Heather Viles spends much of her time researching Weathering, Ecology, Geomorphology, Biogeomorphology and Geochemistry. She has included themes like Lichen, Mineralogy, Physical geography, Moisture and Erosion in her Weathering study. Her Climate change, Environmental change and Microclimate study, which is part of a larger body of work in Ecology, is frequently linked to Research needs, bridging the gap between disciplines.
When carried out as part of a general Geomorphology research project, her work on Rock weathering is frequently linked to work in Context, therefore connecting diverse disciplines of study. She combines subjects such as Bioerosion, Abiotic component, Earth system science and Disturbance with her study of Biogeomorphology. Her work deals with themes such as Cartography, Deposition and Carbonate, which intersect with Geochemistry.
The scientist’s investigation covers issues in Weathering, Geomorphology, Ecology, Mineralogy and Moisture. Her study in Weathering is interdisciplinary in nature, drawing from both Sedimentary rock, Geotechnical engineering, Erosion and Earth science. The subject of her Erosion research is within the realm of Hydrology.
Her Geomorphology research is multidisciplinary, incorporating elements of Geochemistry and Anthropocene. Lichen and Biogeomorphology are the primary areas of interest in her Ecology study.
Heather Viles mainly investigates Environmental planning, Cultural heritage, Weathering, Moisture and Masonry. The various areas that Heather Viles examines in her Cultural heritage study include Natural heritage and Architectural engineering. Heather Viles conducts interdisciplinary study in the fields of Weathering and Control set through her research.
Her research integrates issues of Geotechnical engineering, Lime, Mortar and Forensic engineering in her study of Masonry. The Geotechnical engineering study combines topics in areas such as Arid and Stress. Her Natural research includes elements of Ecology and Landform.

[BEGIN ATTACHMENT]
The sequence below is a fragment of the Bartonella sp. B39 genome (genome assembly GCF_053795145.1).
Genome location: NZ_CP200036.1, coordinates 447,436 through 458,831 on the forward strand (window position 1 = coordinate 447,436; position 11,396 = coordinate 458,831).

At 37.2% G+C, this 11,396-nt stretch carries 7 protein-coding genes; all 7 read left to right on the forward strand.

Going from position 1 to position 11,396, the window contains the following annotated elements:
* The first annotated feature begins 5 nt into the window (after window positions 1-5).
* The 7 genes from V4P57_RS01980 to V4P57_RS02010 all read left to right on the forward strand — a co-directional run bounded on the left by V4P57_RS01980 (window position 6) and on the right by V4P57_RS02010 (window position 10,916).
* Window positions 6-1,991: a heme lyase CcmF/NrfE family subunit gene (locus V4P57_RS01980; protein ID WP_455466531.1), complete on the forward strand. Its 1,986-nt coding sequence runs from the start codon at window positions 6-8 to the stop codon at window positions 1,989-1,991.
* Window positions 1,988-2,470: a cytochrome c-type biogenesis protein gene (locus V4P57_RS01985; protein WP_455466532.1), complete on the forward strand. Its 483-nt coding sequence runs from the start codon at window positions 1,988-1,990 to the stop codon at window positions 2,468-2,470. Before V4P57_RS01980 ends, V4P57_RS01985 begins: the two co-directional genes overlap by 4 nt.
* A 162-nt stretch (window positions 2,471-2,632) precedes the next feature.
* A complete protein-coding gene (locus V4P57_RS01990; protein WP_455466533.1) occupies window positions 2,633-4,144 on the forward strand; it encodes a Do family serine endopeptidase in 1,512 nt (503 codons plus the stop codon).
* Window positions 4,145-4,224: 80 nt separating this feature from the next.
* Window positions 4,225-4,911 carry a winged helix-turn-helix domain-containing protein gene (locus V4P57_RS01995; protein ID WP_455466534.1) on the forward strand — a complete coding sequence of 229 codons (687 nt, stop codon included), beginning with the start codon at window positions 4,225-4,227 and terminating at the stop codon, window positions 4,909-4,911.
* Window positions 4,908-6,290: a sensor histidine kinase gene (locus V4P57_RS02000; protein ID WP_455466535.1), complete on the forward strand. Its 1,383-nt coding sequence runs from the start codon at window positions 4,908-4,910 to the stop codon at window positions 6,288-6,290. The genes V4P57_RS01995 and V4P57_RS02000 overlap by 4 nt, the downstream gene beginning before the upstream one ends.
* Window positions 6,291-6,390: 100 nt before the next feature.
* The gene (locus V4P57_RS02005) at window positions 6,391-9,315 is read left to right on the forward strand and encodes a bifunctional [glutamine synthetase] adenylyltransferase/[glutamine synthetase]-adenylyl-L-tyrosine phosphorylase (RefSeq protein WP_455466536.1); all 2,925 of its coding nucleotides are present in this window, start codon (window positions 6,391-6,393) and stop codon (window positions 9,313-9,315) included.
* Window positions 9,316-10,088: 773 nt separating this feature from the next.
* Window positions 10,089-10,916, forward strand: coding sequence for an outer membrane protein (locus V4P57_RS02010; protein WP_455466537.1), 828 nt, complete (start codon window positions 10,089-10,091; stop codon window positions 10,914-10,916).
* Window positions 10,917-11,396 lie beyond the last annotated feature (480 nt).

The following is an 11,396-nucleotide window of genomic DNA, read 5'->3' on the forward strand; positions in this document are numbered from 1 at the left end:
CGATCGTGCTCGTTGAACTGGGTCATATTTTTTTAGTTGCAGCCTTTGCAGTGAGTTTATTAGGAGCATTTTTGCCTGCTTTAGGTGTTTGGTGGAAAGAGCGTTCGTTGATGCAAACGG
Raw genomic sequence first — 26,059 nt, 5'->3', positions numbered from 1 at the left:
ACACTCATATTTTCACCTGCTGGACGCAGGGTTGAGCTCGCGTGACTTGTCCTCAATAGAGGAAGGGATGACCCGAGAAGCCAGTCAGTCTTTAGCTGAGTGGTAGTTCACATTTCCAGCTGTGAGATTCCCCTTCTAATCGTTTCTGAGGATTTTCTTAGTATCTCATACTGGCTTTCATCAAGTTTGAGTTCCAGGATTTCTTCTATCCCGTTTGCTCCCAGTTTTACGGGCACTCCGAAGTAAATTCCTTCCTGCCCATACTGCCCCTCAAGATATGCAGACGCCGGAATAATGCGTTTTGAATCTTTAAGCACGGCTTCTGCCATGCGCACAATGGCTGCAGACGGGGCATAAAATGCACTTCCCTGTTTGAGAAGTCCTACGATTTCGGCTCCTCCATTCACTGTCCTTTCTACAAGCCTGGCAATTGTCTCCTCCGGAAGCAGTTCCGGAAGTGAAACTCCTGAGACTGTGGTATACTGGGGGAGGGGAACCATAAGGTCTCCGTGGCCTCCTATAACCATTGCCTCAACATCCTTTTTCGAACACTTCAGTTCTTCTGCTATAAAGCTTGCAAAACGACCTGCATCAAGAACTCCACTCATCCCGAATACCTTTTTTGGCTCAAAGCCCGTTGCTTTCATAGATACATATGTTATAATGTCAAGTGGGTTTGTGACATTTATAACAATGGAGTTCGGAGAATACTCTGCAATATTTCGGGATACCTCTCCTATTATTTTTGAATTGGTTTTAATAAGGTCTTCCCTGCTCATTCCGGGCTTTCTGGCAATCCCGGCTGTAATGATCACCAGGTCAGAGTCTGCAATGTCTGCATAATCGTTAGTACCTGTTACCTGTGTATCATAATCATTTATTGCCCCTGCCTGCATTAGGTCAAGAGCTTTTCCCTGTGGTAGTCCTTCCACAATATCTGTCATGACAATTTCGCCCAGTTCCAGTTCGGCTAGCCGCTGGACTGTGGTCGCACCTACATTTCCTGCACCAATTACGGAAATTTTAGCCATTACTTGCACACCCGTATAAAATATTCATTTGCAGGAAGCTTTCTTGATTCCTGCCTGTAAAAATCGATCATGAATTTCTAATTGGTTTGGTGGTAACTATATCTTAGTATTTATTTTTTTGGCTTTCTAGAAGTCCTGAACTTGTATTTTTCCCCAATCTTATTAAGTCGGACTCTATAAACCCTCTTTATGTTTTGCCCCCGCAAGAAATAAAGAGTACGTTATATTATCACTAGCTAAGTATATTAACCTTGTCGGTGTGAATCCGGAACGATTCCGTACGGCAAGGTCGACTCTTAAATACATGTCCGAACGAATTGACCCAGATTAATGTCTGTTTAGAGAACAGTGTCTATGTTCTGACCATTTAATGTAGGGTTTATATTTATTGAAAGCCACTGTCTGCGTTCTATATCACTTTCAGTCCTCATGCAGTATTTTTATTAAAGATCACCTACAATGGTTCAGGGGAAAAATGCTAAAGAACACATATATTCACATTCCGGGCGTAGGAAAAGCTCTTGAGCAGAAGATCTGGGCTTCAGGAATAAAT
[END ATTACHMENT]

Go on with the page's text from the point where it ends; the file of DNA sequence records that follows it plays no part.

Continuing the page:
Her primary scientific interests are in Masonry, Environmental planning, Mortar, Moisture and Biogeomorphology. Heather Viles interconnects Geotechnical engineering, Hedera helix and Environmental protection in the investigation of issues within Masonry. Her Geotechnical engineering research is multidisciplinary, incorporating perspectives in Carbonation, Electrical conduit and Curing.
As a member of one scientific family, she mostly works in the field of Mortar, focusing on Lime and, on occasion, Wood ash, Compressive strength, Pulp and paper industry and High humidity. Her research in Moisture intersects with topics in Built heritage, Climate change and Cycling. The study incorporates disciplines such as Life on Mars, Riparian zone and Temporal scales in addition to Biogeomorphology.
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Salt weathering hazard
Andrew. Goudie;Heather A. Viles.
Coastal Problems: Geomorphology, Ecology and Society at the Coast
Heather Viles;Tom Spencer.
A Review and Reassessment of Travertine Classification
Allan Pentecost;Heather A. Viles.
Geographie Physique Et Quaternaire (2007)
The use of the Schmidt Hammer and Equotip for rock hardness assessment in geomorphology and heritage science: a comparative analysis
Heather Viles;Heather Viles;Andrew Goudie;Andrew Goudie;Stefan Grab;Jennifer Lalley.
Earth Surface Processes and Landforms (2011)
Biogeomorphology revisited: looking towards the future
L.A Naylor;H.A Viles;N.E.A Carter.
The Earth Transformed: An Introduction to Human Impacts on the Environment
Andrew Goudie;Heather A. Viles.
Interannual, decadal and multidecadal scale climatic variability and geomorphology
H.A. Viles;A.S. Goudie.
Earth-Science Reviews (2003)
The late-Holocene tufa decline in Europe:
A.S. Goudie;H.A. Viles;A. Pentecost.
The Holocene (1993)
Biogeomorphological disturbance regimes: progress in linking ecological and geomorphological systems
H. A. Viles;L. A. Naylor;N. E. A. Carter;D. Chaput.
Earth Surface Processes and Landforms (2008)
Scale issues in weathering studies
Heather A Viles.
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